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Molluskan shellfish in nearshore marine habitats of the United Arab Emirates
Citation
V.M. Bricelj, R.E. Grizzle, R. Alshihi, K. Ward and D.M. Anderson (2012). Molluskan shellfish in nearshore marine habitats of the United Arab Emirates. Accessed on line through www.iobis.org on [date]

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Description
This study reports the results of two surveys of marine mollusks (bivalves and gastropods) conducted in December 2010 and May 2011 in representative nearshore habitats along the Arabian Gulf and Sea of Oman coasts of the United Arab Emirates (UAE). more

This study reports the results of two surveys of marine mollusks (bivalves and gastropods) conducted in December 2010 and May 2011 in representative nearshore habitats along the Arabian Gulf and Sea of Oman coasts of the United Arab Emirates (UAE). The main goal of the study was to identify key mollusk species that could act as vectors of algal toxins in light of the recent occurrence of harmful algal blooms (HABs) in the region, or that could be used as an indicator of the impacts of such blooms on the natural biota. The study also led to preliminary identification of mollusk species of potential value for fisheries and/or aquaculture development. Habitats sampled included coral reefs, seagrass beds, mangrove and intertidal sandy beaches, mudflats and hard substrate (rocky shores or man-made structures). Of the 17 bivalve species documented, the following were deemed to be potential vectors of algal toxins: 2 venerid clams that are consumed locally, the widespread encrusting rock osyter, Saccostrea cuccullata, also consumed locally, 2 pearl oysters, Pinctada spp and the scallop Clamys livida. Out of 19 gastropods identified, 6 predatory or scavenging species were also identified as potential toxin vectors. Pearl oysters are recommended as likely candidates for future sustainable development in the UAE, based on their multiple uses, extensive natural recruitment and historical and cultural value in the UAE. Current benthic surveys are particularly important given the recognized threat of rapid coastal development to the faunal biodiversity in ecosystems with unique environmental conditions (e.g. high salinities and extreme temperature variation).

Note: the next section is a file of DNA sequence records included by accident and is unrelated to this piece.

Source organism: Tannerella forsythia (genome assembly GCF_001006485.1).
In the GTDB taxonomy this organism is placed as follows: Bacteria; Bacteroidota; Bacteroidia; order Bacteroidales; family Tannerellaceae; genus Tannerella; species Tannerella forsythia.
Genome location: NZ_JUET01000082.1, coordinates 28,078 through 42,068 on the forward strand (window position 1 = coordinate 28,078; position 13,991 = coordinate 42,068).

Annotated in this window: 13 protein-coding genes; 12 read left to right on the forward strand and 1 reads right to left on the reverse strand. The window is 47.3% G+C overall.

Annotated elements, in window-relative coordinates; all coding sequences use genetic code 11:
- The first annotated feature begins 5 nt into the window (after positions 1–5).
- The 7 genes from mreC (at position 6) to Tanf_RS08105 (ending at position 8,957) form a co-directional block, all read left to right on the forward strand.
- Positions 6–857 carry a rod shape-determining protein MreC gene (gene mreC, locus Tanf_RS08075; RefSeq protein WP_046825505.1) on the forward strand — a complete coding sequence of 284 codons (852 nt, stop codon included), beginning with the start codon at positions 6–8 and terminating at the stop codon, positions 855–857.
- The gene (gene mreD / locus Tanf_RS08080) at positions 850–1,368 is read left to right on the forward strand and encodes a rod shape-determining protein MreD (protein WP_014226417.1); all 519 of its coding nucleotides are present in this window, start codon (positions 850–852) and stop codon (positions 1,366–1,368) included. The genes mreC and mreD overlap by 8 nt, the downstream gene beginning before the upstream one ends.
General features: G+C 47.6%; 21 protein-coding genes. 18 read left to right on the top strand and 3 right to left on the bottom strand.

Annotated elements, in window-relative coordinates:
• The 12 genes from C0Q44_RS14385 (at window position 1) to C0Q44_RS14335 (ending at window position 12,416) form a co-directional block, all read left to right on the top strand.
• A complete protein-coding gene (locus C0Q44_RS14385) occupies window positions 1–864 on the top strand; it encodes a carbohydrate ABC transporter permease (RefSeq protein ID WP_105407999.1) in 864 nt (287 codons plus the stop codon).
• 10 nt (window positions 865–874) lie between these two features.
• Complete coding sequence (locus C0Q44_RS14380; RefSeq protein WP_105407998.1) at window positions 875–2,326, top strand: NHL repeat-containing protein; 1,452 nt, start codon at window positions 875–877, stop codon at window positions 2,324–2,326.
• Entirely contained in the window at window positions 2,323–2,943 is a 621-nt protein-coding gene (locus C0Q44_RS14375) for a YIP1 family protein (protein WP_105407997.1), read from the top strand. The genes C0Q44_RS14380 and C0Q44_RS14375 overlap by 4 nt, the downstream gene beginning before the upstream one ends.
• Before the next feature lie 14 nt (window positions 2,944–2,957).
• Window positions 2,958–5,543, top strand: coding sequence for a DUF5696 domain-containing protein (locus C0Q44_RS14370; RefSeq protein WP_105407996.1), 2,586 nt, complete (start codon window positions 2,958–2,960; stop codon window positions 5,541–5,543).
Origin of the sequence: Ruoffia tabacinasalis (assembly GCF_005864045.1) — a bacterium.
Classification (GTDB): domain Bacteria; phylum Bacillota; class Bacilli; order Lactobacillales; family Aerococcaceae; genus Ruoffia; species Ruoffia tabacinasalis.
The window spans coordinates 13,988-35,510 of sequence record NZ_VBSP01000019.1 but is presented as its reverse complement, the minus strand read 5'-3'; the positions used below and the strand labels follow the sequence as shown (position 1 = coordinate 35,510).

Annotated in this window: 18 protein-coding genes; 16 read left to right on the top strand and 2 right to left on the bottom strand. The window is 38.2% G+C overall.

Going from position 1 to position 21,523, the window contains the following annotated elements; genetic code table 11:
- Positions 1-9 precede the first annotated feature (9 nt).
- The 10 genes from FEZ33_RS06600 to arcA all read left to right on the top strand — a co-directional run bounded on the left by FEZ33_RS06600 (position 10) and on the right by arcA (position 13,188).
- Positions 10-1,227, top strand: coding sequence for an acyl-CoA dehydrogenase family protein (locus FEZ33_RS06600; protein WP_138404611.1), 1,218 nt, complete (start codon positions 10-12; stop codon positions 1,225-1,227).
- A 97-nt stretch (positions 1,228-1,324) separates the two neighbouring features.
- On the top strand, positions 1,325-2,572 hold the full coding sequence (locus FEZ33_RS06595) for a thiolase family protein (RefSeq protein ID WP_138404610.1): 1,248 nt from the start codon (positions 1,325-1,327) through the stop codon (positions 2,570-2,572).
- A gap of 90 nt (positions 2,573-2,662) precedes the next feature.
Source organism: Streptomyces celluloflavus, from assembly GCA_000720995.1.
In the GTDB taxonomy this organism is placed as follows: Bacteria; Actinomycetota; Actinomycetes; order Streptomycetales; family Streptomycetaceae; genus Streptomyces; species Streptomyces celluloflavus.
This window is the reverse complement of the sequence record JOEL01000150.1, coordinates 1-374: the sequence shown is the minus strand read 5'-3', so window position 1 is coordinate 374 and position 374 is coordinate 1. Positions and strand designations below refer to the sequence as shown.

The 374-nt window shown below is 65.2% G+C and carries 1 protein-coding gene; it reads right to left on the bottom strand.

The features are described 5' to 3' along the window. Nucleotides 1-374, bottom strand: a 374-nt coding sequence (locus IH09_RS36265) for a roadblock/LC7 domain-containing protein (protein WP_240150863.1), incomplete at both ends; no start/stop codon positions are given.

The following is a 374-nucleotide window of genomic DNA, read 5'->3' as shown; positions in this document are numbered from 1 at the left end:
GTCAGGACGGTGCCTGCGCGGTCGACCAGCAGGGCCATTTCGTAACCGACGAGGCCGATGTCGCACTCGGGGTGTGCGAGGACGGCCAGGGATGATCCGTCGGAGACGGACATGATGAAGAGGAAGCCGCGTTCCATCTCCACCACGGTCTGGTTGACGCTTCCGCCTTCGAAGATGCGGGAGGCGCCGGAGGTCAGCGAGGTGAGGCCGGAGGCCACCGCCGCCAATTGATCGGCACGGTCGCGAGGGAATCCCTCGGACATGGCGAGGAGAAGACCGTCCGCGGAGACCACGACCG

Scope
Themes:
Biology > Invertebrates
Keywords:
Marine

Contributor
Rutgers University, moredata provider

Dataset status: Completed
Data type: Data
Data origin: Research: field survey
Metadatarecord created: 2012-12-11
Information last updated: 2012-12-11
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